4. To attract irresistibly; to delight exceedingly; to enchant; to fascinate.
They, on their mirth and dance
Intent, with jocund music charm his ear.
5. To protect with, or make invulnerable by, spells, charms, or supernatural influences; as, a charmed
I, in my own woe charmed,
Could not find death.
Syn. - To fascinate; enchant; enrapture; captivate; bewitch; allure; subdue; delight; entice; transport.
(Charm), v. i.
1. To use magic arts or occult power; to make use of charms.
The voice of charmers, charming never so wisely.
Ps. lviii. 5.
2. To act as, or produce the effect of, a charm; to please greatly; to be fascinating.
3. To make a musical sound. [Obs.] Milton.
(||Char"mel) n. [Heb.] A fruitful field.
Libanus shall be turned into charmel, and charmel shall be esteemed as a forest.
Isa. xxix. 17
1. One who charms, or has power to charm; one who uses the power of enchantment; a magician. Deut.
2. One who delights and attracts the affections.
(Charm"er*ess) n. An enchantress. Chaucer.
(Charm"ful) a. Abounding with charms. "His charmful lyre." Cowley.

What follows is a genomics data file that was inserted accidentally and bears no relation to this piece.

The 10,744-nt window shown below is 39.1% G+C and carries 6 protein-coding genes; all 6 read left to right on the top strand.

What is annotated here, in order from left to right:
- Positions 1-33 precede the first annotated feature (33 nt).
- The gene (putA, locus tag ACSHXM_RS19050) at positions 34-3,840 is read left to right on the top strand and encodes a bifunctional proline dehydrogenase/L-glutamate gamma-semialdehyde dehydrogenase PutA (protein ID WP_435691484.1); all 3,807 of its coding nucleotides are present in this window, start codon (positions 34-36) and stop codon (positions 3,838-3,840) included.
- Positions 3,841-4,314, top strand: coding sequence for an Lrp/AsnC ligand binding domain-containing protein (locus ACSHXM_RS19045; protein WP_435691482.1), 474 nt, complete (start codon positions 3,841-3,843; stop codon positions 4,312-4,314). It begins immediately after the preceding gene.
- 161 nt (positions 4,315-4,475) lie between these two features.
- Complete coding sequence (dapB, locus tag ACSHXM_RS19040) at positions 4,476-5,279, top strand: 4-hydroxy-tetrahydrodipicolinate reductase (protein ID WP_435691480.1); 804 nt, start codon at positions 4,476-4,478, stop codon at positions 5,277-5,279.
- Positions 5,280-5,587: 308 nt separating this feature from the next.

(Charm"ing), a. Pleasing the mind or senses in a high degree; delighting; fascinating; attractive.
How charming is divine philosophy.
Syn. - Enchanting; bewitching; captivating; enrapturing; alluring; fascinating; delightful; pleasurable; graceful; lovely; amiable; pleasing; winning.
Charm"ing*ly, adv. Charm"ing*ness, n.
(Charm"less), a. Destitute of charms. Swift.
(Char"ne*co, Char"ni*co) , n. A sort of sweet wine. [Obs.] Shak.
Charnel house, a tomb, vault, cemetery, or other place where the bones of the dead are deposited; originally,
a place for the bones thrown up when digging new graves in old burial grounds.
(Char"nel) a. [F. charnel carnal, fleshly, fr. L. carnalis. See Carnal.] Containing the bodies
of the dead. "Charnel vaults." Milton.
(Char"nel), n. A charnel house; a grave; a cemetery.
In their proud charnel of Thermopylæ.